Sallust's account of the Catiline conspiracy (De coniuratione Catilinae or Bellum Catilinae) and of the Jugurthine War (Bellum Iugurthinum) have come down to us complete, together with fragments of his larger and most important work (Historiae), a history of Rome from 78 to 67 BC, intended as a continuation of Cornelius Sisenna's work.

The Conspiracy of Catiline[edit]

The Conspiracy of Catiline (Sallust's first published work) contains the history of the memorable year 63. Sallust adopts the usually accepted view of Catiline, and describes him as the deliberate foe of law, order and morality, and does not give a comprehensive explanation of his views and intentions. (Note that Catiline had supported the party of Sulla, which Sallust had opposed.) Mommsen's suggestion—that Sallust particularly wished to clear his patron (Caesar) of all complicity in the conspiracy—may have contained some truth.

In writing about the conspiracy of Catiline, Sallust's tone, style, and descriptions of aristocratic behavior show that he was deeply troubled by the moral decline of Rome. While he inveighs against Catiline's depraved character and vicious actions, he does not fail to state that the man had many noble traits, indeed all that a Roman man needed to succeed. In particular, Sallust shows Catiline as deeply courageous in his final battle.

This subject gave Sallust the opportunity to show off his rhetoric at the expense of the old Roman aristocracy, whose degeneracy he delighted to paint in the blackest colours.

The work probably was written between 44 and 40 BC,[28] or between 42 and 41 BC according to Der Kleine Pauly.[9] However, Louis MacKay proposed a different dating. According to him, The Conspiracy was prepared by Sallust in 50 BC as a political pamphlet, but was not published; after the Civil War Sallust reviewed and finally published it.[29]

The work does not have any traces of personal experience, and the most common explanation is Sallust's military service during this period.[30] The main source for this work is De Consulatu Suo by Cicero.[31]

Jugurthine War[edit]

ca. 1490 manuscript for De Bello Iugurthino

Sallust's Jugurthine War is a brief monograph recording the war against Jugurtha in Numidia from c. 112 BC to 105 BC. Its true value lies in the introduction of Marius and Sulla to the Roman political scene and the beginning of their rivalry. Sallust's time as governor of Africa Nova ought to have let the author develop a solid geographical and ethnographical background to the war; however, this is not evident in the monograph, despite a diversion on the subject, because Sallust's priority in the Jugurthine War, as with the Catiline Conspiracy, is to use history as a vehicle for his judgement on the slow destruction of Roman morality and politics.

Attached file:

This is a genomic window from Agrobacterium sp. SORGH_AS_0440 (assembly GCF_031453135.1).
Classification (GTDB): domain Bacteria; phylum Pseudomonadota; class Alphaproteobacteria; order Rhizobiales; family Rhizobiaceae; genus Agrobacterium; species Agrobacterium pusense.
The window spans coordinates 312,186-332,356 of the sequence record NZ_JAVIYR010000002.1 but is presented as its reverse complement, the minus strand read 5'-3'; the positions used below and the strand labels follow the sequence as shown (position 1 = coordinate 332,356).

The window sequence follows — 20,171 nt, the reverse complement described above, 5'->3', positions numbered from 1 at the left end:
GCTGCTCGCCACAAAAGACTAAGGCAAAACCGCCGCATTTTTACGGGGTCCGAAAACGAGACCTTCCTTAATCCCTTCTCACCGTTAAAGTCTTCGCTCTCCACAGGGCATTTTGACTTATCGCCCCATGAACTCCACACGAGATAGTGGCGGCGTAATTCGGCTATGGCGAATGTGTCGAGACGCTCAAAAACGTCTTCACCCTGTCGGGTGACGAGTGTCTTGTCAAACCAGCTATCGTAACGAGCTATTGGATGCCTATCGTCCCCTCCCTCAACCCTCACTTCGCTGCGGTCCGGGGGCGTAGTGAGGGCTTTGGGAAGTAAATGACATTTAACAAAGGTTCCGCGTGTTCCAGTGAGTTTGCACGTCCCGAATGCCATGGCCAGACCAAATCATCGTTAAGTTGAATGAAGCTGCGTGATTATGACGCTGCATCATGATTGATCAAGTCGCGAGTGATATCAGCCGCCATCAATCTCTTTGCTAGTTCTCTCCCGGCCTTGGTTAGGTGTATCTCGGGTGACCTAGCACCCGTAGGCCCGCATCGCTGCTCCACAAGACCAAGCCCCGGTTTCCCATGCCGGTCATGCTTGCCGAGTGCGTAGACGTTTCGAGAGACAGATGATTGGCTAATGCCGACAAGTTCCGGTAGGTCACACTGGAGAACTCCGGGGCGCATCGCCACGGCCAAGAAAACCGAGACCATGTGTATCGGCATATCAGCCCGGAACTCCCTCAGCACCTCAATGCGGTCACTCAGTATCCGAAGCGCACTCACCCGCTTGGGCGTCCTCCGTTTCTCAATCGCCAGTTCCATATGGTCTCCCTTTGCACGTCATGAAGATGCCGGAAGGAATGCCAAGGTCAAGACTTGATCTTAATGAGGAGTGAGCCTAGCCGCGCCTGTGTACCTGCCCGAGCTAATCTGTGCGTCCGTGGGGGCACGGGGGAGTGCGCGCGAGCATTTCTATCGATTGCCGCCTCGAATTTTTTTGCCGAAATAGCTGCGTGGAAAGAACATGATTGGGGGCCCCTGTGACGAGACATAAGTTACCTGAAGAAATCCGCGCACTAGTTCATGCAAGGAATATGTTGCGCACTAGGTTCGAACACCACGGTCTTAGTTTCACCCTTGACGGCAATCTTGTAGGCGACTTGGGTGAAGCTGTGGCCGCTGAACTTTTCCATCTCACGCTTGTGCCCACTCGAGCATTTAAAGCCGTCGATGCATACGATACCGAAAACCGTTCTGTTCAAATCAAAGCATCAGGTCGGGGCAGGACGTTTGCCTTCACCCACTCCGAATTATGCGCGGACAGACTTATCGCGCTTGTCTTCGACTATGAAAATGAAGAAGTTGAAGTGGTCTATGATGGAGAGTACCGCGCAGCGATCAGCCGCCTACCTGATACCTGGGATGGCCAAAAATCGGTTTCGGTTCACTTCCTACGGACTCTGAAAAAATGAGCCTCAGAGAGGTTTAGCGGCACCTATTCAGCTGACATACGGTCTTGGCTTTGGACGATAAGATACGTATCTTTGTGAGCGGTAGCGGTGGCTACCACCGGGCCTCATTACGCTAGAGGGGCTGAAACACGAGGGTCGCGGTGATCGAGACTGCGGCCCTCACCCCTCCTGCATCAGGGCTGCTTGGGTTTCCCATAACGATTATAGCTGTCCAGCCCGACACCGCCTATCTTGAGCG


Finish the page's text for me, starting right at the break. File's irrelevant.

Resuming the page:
Other works[edit]

The extant fragments of the Histories (some discovered in 1886) show sufficiently well the political partisan, who took a keen pleasure in describing the reaction against Sulla's policy and legislation after the dictator's death. Historians regret the loss of the work, as it must have thrown much light on a very eventful period, embracing the war against Sertorius (died 72 BC), the campaigns of Lucullus against Mithradates VI of Pontus (75-66 BC), and the victories of Pompey in the East (66-62 BC).

Two letters (Duae epistolae de republica ordinanda), letters of political counsel and advice addressed to Caesar, and an attack upon Cicero (Invectiva or Declamatio in Ciceronem), frequently attributed to Sallust, are thought by modern scholars to have come from the pen of a rhetorician of the 1st century AD, along with a counter-invective attributed to Cicero. At one time Marcus Porcius Latro was considered a candidate for the authorship of the pseudo-Sallustian corpus, but this is no longer commonly held.[32]

Style[edit]

The style of works written by Sallust was well known in Rome. His style differs from the writings of his contemporaries — Caesar and especially Cicero. It is characterized by brevity and by the use of rare words and turns of phrase. As a result, his works are very far from the conversational Latin of his time.[33]

The most famous feature of his style is the use of archaic words. According to Suetonius, Lucius Ateius Praetextatus (Philologus) helped Sallust to collect them.[34] R. Syme suggests that Sallust's choice of style and even particular words was influenced by his antipathy to Cicero, his rival, but also one of the trendsetters in Latin literature in the 1st century BC.[35] "The Conspiracy of Catiline" reflects many features of style that were developed in his later works.[36]

Sallust avoids common words from public speeches of contemporary Roman political orators, such as honestas, humanitas, consensus.[37] In several cases he uses rare forms of well-known words: for example, lubido instead of libido, maxumum instead of maximum, the conjunction quo in place of more common ut. He also uses rare endings -ere instead of common -erunt in the third-person plural in perfectum (for example, coepere «[they] have started» instead of coeperunt) and -is instead of -es in the third declension in accusative case for adjectives and nouns (for example, montis «mountains» instead of montes). Some words used by Sallust (for example, antecapere, portatio, incruentus, incelebratus, incuriousus), are not known in other writings before him. They are believed to be either neologisms or intentional revival of archaic words.[38] Sallust also often uses antithesis, alliterations and chiasmus.[39]

Significance[edit]

On the whole, antiquity looked favourably on Sallust as a historian. Tacitus speaks highly of him (Annals, iii.30); and Quintilian does not hesitate to put him on a level with Thucydides (x.1), and declares that he is a greater historian than Livy (ii.5). Martial joins the praise: "Sallust, according to the judgment of the learned, will rank as the prince of Roman historiographers".[40]

His books were sometimes used by authors of 1st and 2nd centuries AD, especially after imitations of archaic style gained popularity. Among those who borrowed information from his works were Silius Italicus, Lucan, Plutarch, Ammianus Marcellinus.[41][42] Fronto used ancient words collected by Sallust to provide "archaic coloring" for his works.[43] In 2nd century AD Zenobius translated his works into Ancient Greek language.[41]